The technology sector is growing so rapidly the job prospects are extensive. Around 120,000 new sector jobs are created in the EU each year. It is estimated that there may be a lack of 900,000 skilled information technology and communication workers in 2020.

Nearly 50% of young women studying GCSEs and A Levels are sitting Science, Technology, Engineering and Mathematics subjects. However, only 12% of the Science, Technology, Engineering and Mathematics workforce are women. Why do so few women continue in these careers?

My own career path to become a Technology Lawyer has been a winding journey!

I first started to consider careers when I was 17 years old and deciding what A Levels to take. I had always been interested in engineering. My Dad worked as a car mechanic and, from a young age, I was fascinated by Dad's ability to understand and fix everything (I still am!). I chose to pursue engineering and selected Physics, Mathematics, Art and ICT at AS Level. I can't remember why I selected ICT, however, that year it was by far my favourite subject. I learnt the basics of ICT and built a website for my end of year project. It wasn't long after this and I was working for family and friends developing websites and advising on how to get on top of Google (known as search engine optimisation).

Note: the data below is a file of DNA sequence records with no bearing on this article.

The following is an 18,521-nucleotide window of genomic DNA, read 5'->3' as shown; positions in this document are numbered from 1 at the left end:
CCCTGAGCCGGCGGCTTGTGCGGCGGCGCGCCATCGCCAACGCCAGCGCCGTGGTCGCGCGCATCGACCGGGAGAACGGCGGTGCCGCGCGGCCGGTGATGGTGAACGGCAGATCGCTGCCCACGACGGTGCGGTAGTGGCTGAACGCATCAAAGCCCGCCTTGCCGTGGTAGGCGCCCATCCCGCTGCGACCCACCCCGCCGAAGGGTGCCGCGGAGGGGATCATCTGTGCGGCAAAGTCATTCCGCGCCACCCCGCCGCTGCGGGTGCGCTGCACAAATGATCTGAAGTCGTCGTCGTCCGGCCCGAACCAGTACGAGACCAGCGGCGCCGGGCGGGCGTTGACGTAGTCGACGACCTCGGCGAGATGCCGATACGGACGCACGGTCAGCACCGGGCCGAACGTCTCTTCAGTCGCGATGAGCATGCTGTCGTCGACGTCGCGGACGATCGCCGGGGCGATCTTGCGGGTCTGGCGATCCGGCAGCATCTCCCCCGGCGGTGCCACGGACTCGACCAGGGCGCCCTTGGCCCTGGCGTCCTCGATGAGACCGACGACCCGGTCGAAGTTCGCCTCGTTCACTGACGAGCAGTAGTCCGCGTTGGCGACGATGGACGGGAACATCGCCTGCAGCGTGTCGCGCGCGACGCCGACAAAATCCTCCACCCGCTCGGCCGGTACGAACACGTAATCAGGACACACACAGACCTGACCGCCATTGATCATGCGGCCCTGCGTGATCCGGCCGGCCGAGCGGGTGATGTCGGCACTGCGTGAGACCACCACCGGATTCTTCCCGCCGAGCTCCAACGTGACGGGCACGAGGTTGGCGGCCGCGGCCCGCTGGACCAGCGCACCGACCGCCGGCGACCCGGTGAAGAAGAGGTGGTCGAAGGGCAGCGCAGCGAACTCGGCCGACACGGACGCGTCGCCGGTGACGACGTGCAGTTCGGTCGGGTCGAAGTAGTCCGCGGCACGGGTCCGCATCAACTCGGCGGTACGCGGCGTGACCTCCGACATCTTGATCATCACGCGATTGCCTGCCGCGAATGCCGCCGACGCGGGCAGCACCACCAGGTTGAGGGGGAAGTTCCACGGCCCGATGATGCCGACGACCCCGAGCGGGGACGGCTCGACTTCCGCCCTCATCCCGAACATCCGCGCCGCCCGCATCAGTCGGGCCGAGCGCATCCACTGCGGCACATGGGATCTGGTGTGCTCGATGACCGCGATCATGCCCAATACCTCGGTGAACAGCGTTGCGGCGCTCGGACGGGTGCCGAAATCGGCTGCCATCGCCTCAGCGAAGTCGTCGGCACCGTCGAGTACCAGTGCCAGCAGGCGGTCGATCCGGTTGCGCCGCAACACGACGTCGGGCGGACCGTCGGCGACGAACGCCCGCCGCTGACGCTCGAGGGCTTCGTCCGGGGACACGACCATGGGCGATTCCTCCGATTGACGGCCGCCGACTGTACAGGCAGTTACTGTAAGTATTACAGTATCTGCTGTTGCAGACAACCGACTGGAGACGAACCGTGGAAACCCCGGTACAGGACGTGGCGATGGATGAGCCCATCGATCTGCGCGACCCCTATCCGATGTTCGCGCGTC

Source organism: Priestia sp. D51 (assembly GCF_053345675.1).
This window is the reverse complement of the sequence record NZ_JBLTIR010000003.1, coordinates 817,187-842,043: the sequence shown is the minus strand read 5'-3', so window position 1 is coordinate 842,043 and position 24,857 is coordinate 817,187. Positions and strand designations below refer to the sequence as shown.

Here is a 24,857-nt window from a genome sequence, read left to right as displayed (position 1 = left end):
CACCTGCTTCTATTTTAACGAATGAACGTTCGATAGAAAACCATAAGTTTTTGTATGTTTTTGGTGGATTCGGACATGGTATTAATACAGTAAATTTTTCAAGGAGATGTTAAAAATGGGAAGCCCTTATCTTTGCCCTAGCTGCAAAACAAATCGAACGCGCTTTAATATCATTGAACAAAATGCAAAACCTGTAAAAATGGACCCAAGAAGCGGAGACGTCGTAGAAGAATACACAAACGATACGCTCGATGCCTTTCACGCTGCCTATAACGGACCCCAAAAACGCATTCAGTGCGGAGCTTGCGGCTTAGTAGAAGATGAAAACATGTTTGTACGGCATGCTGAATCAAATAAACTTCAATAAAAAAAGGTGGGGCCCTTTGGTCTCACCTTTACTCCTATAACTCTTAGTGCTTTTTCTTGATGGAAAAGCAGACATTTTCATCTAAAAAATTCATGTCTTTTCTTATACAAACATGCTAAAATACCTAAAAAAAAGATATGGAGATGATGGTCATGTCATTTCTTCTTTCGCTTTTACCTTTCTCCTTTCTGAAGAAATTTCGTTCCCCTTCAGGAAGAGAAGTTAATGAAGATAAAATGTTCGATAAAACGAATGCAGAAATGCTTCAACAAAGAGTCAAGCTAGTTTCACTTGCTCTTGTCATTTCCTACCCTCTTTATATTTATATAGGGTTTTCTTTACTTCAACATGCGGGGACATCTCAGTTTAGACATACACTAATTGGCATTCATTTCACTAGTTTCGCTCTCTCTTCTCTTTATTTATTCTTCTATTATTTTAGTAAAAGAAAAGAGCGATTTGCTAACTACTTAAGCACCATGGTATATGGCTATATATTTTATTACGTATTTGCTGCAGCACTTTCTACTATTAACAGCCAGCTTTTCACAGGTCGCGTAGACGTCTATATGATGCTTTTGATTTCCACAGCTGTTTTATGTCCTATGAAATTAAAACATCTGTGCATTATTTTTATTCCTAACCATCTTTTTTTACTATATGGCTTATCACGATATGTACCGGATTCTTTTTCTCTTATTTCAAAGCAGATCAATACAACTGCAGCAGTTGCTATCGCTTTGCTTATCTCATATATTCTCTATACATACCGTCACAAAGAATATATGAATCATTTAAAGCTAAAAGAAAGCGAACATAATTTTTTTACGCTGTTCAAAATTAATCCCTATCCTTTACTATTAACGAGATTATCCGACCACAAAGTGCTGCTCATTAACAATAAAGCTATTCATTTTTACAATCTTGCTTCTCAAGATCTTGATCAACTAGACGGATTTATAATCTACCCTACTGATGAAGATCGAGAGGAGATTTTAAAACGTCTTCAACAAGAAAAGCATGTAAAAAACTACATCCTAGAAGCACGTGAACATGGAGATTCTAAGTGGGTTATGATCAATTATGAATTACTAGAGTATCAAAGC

However, that year I struggled with my other subjects and overall I was disappointed with my AS Level results. I took the hard decision to move colleges and prepared to retake the year. ICT was now not an option and I swapped to Law.